Stanley Feld M.D., FACP, MACE Menu


Let’s Talk About Statins

Stanley Feld M.D.,FACP,MACE

The New York Times did it again. Once again we are experiencing media hyperbole. The first sentence tells it all.

We’re overdosing on cholesterol-lowering statins, and the consequence could be a sharp increase in the incidence of Type 2 diabetes.

Bingo.  For years teaching physicians have worked hard trying to convince practicing physicians the virtues of statin therapy to lower the incidence of coronary artery disease by lowering LDL cholesterol (bad cholesterol).

Finally, it took hold. Practicing physicians tried for years to convince their patients to take statins to decrease the risk of heart attacks.

Over the years evidence mounted proving that normal total cholesterol value should be lower than 200 mgs% from a previous normal of 240 mg%.  The normal LDL cholesterol should be lowered to 100 mgs% from 150% mgs%.

This was not a pharmaceutical industry’s conspiracy. It was arrived at with actual statistically significant clinical data.

The New York Times goes on to say;

This past week, the Food and Drug Administration raised questions about the side effects of these drugs and developed new labels for these medications that will now warn of the risk of diabetes and memory loss. The announcement said the risk was “small” and should not materially affect the use of these medications.”

As soon as the first sentence was read it immediately put the safety of statins in question. There was no discussion of the flawed data used to reach this conclusion.

I predict the warning that resulted from flawed data will result in the unwarranted  decrease in physicians prescribing statins and patients refusing to take statins.

“ The data are somewhat ambiguous for memory loss. But the magnitude of the problem for diabetes becomes much more apparent with careful examination of the data from large clinical trials.”

I believe the data is shabby for both increasing the incidence of diabetes and the decrease in cognitive function.

I also believe the scientists at the FDA also believe the data is shabby.

FDA’s statements include;

"1. However, because statins are so widely used, there is a heightened awareness by the public when we make any safety-related labeling changes to this class of drugs."

"These changes do not in any way alter the risk-benefit calculus for this class of drugs. We continue to believe that the benefits of statins far outweigh their risks, but we do want clinicians and patients to be aware of their side effects so that they can be used in the most safe and effective manner possible."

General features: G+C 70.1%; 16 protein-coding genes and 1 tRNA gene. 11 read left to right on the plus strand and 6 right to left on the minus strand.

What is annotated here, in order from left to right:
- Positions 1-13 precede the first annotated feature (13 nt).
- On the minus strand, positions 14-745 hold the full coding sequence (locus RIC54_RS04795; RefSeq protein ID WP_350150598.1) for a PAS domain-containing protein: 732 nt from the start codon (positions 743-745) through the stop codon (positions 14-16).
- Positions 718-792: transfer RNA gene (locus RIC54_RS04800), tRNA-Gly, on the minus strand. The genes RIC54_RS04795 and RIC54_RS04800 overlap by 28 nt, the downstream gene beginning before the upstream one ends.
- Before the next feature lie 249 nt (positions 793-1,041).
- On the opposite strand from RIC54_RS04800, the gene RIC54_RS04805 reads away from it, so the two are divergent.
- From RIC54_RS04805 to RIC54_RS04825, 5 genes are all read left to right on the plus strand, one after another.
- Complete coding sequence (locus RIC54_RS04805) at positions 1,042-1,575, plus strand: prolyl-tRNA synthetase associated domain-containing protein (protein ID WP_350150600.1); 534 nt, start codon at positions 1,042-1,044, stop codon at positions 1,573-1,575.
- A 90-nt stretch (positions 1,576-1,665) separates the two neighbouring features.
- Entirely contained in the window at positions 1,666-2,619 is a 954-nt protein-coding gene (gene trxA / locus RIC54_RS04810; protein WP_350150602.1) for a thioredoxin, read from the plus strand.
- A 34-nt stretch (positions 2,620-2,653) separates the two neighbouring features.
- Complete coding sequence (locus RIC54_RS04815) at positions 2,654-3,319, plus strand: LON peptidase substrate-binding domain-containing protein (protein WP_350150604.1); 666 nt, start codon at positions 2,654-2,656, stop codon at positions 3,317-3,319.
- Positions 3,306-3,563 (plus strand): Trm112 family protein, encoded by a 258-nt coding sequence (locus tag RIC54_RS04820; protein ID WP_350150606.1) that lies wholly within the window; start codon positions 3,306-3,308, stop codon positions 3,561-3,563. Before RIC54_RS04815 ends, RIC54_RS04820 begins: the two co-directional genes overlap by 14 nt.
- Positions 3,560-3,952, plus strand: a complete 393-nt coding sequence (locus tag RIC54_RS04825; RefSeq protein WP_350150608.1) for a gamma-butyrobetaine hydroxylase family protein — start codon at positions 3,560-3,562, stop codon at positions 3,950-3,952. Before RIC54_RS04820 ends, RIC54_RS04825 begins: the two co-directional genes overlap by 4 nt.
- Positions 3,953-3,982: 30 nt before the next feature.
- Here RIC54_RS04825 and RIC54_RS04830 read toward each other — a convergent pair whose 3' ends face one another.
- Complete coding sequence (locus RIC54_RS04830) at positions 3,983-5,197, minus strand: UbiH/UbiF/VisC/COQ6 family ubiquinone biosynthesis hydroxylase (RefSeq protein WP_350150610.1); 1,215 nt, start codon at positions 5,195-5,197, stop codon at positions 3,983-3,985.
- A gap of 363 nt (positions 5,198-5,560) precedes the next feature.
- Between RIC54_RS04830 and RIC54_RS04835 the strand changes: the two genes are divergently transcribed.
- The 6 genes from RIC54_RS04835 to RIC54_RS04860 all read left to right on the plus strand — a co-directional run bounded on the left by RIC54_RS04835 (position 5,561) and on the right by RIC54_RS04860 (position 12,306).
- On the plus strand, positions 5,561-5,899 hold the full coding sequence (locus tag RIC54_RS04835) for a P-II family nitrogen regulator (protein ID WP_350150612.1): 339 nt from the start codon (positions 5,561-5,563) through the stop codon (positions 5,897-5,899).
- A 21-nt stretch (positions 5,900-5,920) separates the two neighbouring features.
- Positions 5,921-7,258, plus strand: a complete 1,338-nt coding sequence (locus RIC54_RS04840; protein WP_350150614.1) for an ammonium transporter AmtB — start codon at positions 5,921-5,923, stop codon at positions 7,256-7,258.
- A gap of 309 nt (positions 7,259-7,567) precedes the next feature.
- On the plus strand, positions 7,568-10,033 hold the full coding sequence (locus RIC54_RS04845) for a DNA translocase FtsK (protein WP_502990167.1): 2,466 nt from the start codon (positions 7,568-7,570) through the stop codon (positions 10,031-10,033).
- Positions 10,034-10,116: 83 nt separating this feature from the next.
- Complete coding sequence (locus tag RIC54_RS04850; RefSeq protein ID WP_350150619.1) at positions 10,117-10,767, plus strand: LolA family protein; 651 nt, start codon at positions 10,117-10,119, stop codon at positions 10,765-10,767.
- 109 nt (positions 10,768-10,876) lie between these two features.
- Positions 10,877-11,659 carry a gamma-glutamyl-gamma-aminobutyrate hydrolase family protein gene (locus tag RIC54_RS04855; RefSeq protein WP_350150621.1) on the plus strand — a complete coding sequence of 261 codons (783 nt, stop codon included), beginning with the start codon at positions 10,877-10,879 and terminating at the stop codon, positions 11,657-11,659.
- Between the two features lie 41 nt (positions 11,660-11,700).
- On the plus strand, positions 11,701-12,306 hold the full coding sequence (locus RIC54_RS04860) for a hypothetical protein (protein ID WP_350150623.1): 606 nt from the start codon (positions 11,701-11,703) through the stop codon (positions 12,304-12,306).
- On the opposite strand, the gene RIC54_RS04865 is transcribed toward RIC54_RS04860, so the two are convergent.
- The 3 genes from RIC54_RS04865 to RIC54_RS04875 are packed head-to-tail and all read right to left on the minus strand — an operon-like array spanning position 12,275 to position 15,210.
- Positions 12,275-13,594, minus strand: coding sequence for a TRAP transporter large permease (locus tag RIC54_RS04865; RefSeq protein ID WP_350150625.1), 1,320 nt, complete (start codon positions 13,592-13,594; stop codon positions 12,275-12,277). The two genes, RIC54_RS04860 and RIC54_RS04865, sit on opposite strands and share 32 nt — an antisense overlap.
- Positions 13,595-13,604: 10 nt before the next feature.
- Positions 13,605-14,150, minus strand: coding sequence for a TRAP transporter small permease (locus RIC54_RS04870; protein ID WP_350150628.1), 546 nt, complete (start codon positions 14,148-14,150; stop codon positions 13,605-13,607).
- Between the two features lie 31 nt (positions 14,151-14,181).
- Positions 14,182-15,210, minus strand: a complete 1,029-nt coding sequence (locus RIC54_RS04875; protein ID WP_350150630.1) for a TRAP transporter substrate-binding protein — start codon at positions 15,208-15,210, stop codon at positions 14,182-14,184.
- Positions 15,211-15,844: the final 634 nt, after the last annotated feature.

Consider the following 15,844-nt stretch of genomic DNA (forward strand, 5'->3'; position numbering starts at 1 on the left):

The media has emphasized the safety label change warning patients of the possibility of getting diabetes as a result of taking statins. The fact is there are so many flaws in the studies sited that initiated the label change that the changes are unwarranted.

The FDA goes on to state,

“ We are not recommending that patients be discontinued from their statin therapy based on a small increase in blood sugar levels.”

“Rather, elevations in blood sugar levels should be treated with dietary and lifestyle management and/or adjustment or initiation of antidiabetic therapies. We do not consider this a reason to not continue or not initiate statins, particularly in the diabetic population where patients are at increased risk for major adverse cardiovascular events and statin therapy has been shown to reduce that risk.”

This disclaimer had not been emphasized in the traditional media. The Women’s Health Initiative (WHI) another flawed study did not have one statistically significant leg to the study. Yet it’s handling in the traditional media changed the course of women’s health forever. Evidence from the WHI was used as study material. The statement below assumes the conclusion of harmful effects of statins is real.

“Despite the higher hazard ratios observed in the WHI study, we do not have strong evidence suggesting that there is a gender effect for the development of this adverse effect.”

The FDA looked at the effect of statins on neurocognitive function.

“We looked at those study results; there was no difference in neurocognitive functioning observed between patients exposed to statin therapy vs those unexposed, including in executive function (attention and speed) and memory, both immediate and delayed.”

There is no evidence here.

"There were trials conducted with statins to see if they could improve cognitive functioning in patients with mild to moderate Alzheimer disease. We reviewed the results of one such study, which showed neither evidence of benefit nor harm in cognitive functioning associated with statin therapy.”

My fear is the misleading warnings being publicized in the press will change the course of therapy for patients at risk for coronary artery disease.

The science used to arrive at these warnings is shabby. It is important to understand the defects in the evidence so that society does not do to statins what it did to hormone replacement therapy for women's health.


The opinions expressed in the blog “Repairing The Healthcare System” is, mine and mine alone

Please send the blog to a friend